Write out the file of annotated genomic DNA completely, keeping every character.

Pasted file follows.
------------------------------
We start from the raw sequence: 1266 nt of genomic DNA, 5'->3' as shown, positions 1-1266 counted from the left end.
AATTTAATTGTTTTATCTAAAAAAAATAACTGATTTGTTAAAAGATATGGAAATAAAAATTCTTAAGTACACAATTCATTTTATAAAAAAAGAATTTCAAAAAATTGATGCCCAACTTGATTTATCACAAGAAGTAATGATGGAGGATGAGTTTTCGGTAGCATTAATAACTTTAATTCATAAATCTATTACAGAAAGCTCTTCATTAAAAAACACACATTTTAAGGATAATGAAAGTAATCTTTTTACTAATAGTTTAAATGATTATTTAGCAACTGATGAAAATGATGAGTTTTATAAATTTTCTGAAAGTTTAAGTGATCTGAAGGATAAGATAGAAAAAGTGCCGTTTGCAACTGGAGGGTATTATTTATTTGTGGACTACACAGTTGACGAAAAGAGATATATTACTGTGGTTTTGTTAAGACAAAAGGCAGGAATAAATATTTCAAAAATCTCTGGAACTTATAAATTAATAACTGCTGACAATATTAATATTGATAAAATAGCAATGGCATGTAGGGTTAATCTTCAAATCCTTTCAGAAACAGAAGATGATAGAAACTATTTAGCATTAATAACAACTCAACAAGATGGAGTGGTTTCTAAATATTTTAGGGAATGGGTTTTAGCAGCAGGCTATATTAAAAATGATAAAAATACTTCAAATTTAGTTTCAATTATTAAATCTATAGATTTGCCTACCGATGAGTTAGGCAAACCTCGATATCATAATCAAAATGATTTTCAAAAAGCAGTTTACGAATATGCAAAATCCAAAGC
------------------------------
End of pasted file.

We start from the raw sequence: 1266 nt of genomic DNA, 5'->3' as shown, positions 1-1266 counted from the left end.
AATTTAATTGTTTTATCTAAAAAAAATAACTGATTTGTTAAAAGATATGGAAATAAAAATTCTTAAGTACACAATTCATTTTATAAAAAAAGAATTTCAAAAAATTGATGCCCAACTTGATTTATCACAAGAAGTAATGATGGAGGATGAGTTTTCGGTAGCATTAATAACTTTAATTCATAAATCTATTACAGAAAGCTCTTCATTAAAAAACACACATTTTAAGGATAATGAAAGTAATCTTTTTACTAATAGTTTAAATGATTATTTAGCAACTGATGAAAATGATGAGTTTTATAAATTTTCTGAAAGTTTAAGTGATCTGAAGGATAAGATAGAAAAAGTGCCGTTTGCAACTGGAGGGTATTATTTATTTGTGGACTACACAGTTGACGAAAAGAGATATATTACTGTGGTTTTGTTAAGACAAAAGGCAGGAATAAATATTTCAAAAATCTCTGGAACTTATAAATTAATAACTGCTGACAATATTAATATTGATAAAATAGCAATGGCATGTAGGGTTAATCTTCAAATCCTTTCAGAAACAGAAGATGATAGAAACTATTTAGCATTAATAACAACTCAACAAGATGGAGTGGTTTCTAAATATTTTAGGGAATGGGTTTTAGCAGCAGGCTATATTAAAAATGATAAAAATACTTCAAATTTAGTTTCAATTATTAAATCTATAGATTTGCCTACCGATGAGTTAGGCAAACCTCGATATCATAATCAAAATGATTTTCAAAAAGCAGTTTACGAATATGCAAAATCCAAAGC